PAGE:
There seem to be a number of passholders who are thinking about taking 2018 off, and buying a new pass in 2019 for the opening of Star Wars: Galaxy's Edge. Those passholders may think twice about letting their pass lapse when it expires if faced with the possibility of not being able to purchase a new one next year.
For those who still want to give the gift of a Disneyland AP, there are still five to choose from, including the SoCal Select pass for residents of ZIP codes 90000 to 93599. This $339 pass is blocked out on all weekends, all holidays, and during the peak Spring, Summer, and Winter vacation seasons. Disney doesn't seem to be facing any attendance issues as a result of people who only visit on off-peak weekdays, and is thus leaving that pass alone for now.
Also still available are the:
- Deluxe Passport ($619) – blocked out most holidays, most Saturdays, and two weeks in December.
- Signature Passport ($849) – blocked out December 18-January 1.
- Signature Plus Passport ($1,049) – no blockout dates.
- Premier Passport ($1439) – no blockout dates, valid at Disneyland Resort and Walt Disney World Resort.
Each time Disney makes a change to ticket pricing or availability, I point out that pricing decisions are used in part to steer consumer behavior. The Basic—and subsequent SoCal—passes were created to drive traffic into the parks on days that were typically under used: off-season weekdays and Sundays. Those who took advantage of the lower-priced passes (and you can count all of the MousePlanet founders among that number) definitely created new usage patterns at the parks, to where, nearly two decades later, Sundays are often the busiest day of the week.
The explosion of the passholder population in recent years, fueled by the monthly payment option for California residents, has completely changed attendance patterns. Now some of the best times for "day guests" to visit Disneyland are on days when all of the annual passports are blocked, or a Saturday where the SoCal passes are not blocked the following Sunday. For recent examples of this shift in visits, you need only look at the opening Friday nights of both Halloween Time and the Holiday promotion, when the parking lots reached capacity due to passholders heading to the Resort after they left school or work. However, after Disney imposed a two-week holiday blockout on all but the most expensive annual passport last year, the parks were downright pleasant during what are normally some of the most crowded days of the year.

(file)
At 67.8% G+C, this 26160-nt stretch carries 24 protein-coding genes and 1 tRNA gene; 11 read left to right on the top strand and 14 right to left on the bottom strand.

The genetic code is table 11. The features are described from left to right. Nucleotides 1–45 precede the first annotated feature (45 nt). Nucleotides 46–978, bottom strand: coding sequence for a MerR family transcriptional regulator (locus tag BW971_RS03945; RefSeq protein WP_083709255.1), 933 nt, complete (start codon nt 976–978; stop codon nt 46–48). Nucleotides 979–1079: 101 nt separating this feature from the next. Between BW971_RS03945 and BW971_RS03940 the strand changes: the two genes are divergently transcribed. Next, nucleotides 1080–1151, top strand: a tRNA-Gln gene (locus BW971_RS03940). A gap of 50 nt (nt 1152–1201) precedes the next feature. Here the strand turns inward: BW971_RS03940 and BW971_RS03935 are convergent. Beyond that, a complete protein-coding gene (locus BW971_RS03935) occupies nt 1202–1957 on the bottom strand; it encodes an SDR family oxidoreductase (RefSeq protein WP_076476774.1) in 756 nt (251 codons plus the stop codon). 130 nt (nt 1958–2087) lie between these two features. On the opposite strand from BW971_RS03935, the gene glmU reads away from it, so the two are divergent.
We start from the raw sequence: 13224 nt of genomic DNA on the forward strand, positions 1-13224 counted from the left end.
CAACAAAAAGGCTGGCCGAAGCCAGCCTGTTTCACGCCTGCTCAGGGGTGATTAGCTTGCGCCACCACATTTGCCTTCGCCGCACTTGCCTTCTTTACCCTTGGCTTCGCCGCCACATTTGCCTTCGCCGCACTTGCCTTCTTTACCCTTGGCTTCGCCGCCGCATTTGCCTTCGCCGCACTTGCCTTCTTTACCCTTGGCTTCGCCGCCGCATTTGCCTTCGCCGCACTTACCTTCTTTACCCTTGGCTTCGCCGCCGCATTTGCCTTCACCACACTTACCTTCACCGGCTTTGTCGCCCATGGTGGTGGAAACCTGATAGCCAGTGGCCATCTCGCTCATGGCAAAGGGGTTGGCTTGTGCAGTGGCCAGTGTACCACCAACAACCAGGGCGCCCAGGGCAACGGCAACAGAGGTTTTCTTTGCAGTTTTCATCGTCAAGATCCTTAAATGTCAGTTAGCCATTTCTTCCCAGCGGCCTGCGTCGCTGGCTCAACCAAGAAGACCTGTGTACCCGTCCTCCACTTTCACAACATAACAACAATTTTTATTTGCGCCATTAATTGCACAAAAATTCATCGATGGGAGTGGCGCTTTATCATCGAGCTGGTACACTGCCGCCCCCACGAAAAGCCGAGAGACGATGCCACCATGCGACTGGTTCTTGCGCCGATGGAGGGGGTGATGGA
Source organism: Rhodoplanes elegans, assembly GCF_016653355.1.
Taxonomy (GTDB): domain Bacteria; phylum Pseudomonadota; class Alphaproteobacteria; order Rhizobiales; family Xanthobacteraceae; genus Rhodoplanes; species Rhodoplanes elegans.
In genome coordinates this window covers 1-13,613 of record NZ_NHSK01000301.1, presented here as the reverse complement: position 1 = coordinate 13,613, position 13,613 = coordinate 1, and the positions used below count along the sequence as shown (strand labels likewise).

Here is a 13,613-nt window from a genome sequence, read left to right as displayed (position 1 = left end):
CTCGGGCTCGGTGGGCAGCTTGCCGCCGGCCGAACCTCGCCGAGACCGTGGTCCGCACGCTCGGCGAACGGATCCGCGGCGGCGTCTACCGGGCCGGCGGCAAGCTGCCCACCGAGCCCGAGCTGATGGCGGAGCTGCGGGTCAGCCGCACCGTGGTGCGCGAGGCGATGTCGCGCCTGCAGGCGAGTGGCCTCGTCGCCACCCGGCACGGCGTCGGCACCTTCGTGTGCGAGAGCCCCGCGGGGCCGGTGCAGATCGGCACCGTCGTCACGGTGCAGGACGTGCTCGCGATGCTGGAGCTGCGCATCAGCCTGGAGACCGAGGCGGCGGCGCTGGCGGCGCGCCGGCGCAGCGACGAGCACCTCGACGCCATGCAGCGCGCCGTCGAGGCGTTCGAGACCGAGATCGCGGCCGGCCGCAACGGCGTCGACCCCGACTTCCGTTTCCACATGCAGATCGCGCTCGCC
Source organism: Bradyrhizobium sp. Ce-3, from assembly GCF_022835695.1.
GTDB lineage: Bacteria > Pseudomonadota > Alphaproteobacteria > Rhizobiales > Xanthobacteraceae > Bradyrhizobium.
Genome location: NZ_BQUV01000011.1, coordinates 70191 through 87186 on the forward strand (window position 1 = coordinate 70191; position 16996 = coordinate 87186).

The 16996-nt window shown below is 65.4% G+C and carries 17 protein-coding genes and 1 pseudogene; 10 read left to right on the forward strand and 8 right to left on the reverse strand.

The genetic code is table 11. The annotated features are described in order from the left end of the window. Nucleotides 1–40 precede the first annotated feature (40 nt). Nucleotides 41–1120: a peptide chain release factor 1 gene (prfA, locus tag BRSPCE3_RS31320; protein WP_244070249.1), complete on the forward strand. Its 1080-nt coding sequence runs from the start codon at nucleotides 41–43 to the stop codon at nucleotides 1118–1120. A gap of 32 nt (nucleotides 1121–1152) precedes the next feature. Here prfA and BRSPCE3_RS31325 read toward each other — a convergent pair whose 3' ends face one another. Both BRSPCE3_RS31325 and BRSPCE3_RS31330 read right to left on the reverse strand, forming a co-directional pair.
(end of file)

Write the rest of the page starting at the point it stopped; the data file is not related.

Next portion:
Disney uses other measures to nudge people into visiting during less-crowded times of the year, offering "Southern California Residents" discount promotions during the off-season, and last year by implementing seasonal pricing. With Star Wars: Galaxy's Edge scheduled to open in 2019, Disney is certainly looking at ways to refine their ticket, annual passport and promotional pricing offerings to manage demand. While Disney calls this a hiatus for the Southern California passport, we think it will be more than two years before we see it offered again.